The CBC responded on Monday with a letter to the committee titled “limiting access to the digital public space is not in the public interest.” The CBC argued that given the struggles of smaller papers, its online presence is more important than ever.  Further, it tried to downplay the significance of its digital advertising revenue, arguing that it amounts to $25 million annually, a very small share of the total digital advertising expenditures in Canada.

Read more ›

November 23, 2016 7 comments News
Donald J. Trump at Marriott Marquis NYC September 7th 2016 by Michael Vadon (CC BY 2.0) https://flic.kr/p/Mj9V9J

Back to the Drawing Board as Trump Kills the TPP

President-Elect Donald Trump has ended any further speculation about the future of the Trans Pacific Partnership by announcing that he plans to formally withdraw from the agreement on his first day in office. I’ve written extensively about why ratification for Canada would be a mistake and argued last week in the Globe that Canada should use the death of the TPP as an opportunity to re-examine its approach to trade agreement negotiations including working toward greater transparency, focusing on tariff reduction rather than regulations, and dropping controversial ISDS provisions.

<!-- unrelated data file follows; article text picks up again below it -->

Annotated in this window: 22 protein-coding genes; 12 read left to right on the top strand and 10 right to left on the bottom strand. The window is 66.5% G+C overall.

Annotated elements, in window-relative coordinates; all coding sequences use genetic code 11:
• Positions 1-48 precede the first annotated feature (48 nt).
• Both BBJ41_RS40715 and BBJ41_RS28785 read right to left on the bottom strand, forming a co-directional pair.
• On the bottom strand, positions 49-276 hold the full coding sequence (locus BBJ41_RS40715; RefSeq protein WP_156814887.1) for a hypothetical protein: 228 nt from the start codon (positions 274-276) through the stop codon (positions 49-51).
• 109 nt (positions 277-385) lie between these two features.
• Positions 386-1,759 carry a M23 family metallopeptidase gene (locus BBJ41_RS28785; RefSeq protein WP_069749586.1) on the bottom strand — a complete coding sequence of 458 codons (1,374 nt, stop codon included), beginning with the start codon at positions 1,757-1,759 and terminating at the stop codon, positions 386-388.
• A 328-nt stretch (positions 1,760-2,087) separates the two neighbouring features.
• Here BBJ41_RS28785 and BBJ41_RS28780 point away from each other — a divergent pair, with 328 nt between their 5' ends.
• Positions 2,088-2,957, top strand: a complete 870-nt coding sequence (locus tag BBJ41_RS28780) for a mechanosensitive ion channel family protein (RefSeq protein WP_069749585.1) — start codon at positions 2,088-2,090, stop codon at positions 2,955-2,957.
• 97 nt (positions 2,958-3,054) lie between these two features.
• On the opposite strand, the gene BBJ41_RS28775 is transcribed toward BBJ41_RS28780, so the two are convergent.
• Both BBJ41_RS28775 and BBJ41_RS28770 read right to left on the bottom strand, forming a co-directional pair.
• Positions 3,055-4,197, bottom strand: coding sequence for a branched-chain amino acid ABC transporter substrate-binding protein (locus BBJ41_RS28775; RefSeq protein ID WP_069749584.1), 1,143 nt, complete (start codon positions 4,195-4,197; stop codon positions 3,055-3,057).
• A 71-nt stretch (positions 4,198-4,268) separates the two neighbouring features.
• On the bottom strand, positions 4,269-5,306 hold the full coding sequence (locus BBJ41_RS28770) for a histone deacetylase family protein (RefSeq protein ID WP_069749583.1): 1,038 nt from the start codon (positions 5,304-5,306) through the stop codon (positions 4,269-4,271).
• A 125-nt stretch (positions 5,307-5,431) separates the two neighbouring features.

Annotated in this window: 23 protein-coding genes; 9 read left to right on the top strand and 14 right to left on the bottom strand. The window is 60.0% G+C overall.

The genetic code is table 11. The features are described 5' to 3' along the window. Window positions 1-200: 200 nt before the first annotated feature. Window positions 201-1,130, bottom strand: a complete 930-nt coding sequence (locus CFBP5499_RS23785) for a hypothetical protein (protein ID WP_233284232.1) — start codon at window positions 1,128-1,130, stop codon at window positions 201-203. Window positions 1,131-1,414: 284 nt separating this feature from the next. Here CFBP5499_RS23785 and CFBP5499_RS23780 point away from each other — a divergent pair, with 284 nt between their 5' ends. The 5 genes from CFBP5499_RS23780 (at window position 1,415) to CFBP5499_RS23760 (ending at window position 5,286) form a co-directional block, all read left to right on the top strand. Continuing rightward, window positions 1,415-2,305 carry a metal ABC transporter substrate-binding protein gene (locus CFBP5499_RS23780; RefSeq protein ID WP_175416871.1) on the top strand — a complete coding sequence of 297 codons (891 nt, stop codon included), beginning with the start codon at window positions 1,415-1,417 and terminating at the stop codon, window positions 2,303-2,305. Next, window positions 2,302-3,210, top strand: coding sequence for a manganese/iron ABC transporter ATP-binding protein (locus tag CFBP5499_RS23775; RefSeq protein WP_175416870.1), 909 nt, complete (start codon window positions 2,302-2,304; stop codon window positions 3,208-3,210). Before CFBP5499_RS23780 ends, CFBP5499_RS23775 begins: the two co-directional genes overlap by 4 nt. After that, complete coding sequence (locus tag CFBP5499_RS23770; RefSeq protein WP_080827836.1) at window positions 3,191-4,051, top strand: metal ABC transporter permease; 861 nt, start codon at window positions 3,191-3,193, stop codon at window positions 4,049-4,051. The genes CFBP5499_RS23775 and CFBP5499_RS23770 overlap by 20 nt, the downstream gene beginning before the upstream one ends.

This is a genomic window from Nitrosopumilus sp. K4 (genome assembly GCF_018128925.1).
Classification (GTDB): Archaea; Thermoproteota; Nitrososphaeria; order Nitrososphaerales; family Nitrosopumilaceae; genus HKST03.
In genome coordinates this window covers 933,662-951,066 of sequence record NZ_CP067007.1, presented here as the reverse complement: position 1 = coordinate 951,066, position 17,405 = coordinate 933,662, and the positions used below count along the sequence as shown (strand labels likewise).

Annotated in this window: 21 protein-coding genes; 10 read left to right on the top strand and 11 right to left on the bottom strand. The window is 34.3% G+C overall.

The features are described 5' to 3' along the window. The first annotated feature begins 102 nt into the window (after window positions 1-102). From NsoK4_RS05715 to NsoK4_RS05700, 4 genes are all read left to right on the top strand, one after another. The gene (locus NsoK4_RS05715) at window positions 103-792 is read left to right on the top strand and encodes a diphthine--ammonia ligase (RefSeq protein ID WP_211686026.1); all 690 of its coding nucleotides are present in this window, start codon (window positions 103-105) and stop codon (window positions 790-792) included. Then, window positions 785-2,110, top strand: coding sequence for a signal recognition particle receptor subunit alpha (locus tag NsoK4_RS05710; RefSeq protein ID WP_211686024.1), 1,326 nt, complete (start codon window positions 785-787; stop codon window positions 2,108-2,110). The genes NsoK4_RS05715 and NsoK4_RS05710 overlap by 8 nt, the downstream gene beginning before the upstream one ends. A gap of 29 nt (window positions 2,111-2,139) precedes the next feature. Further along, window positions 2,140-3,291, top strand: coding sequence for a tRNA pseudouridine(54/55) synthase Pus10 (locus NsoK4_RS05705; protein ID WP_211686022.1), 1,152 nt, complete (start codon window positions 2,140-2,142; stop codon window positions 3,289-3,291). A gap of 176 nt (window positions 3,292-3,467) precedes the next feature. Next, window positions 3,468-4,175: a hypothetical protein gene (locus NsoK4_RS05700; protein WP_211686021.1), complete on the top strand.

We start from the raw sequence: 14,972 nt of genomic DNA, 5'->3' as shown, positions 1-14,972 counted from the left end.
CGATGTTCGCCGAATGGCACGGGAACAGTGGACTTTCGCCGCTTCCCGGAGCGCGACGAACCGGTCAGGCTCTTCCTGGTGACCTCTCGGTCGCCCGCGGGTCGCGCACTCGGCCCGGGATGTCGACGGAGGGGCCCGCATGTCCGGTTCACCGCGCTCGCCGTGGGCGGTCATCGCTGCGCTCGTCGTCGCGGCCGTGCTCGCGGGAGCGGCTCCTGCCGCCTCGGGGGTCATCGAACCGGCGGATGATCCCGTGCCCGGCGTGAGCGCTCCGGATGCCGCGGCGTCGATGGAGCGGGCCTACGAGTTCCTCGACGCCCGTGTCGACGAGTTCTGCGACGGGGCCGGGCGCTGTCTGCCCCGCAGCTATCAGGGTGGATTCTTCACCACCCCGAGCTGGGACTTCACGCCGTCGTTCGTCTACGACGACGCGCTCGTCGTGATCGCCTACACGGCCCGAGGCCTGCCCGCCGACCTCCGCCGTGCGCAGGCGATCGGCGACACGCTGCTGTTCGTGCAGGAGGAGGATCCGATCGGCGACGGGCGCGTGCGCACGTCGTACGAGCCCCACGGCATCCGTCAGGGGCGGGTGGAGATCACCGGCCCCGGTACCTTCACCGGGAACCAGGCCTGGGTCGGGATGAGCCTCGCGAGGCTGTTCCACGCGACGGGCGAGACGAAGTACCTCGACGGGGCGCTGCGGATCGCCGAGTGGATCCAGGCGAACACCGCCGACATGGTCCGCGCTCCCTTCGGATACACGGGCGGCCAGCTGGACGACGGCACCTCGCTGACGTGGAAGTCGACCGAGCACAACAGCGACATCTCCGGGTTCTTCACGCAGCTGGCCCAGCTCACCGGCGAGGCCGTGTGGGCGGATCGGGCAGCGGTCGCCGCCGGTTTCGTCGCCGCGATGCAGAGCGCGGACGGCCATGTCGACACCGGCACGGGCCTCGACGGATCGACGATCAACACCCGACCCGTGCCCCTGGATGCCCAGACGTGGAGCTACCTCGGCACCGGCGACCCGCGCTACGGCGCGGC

The need for Canada to wait on the U.S. has been readily apparent for months. As currently structured, the TPP cannot take effect without the U.S. since entering into force requires ratification by at least six signatories who represent at least 85 percent of the GDP of the countries in the original deal. That provision effectively gives both the U.S. and Japan veto power. With the U.S. pulling out, the agreement will not enter into force no matter what Canada (or anyone else) does.

The central role of the U.S. in the TPP is no accident. For most TPP countries, access to the U.S. market was the primary reason for entering into the agreement and as Japanese Prime Minister Shinzo Abe said over the weekend, “the TPP would be meaningless without the United States.” Indeed, the reason Canada, Japan, and Mexico all joined the TPP talks late was that without a clear commitment from the U.S., the agreement was of limited value.

Read more ›

November 22, 2016 2 comments News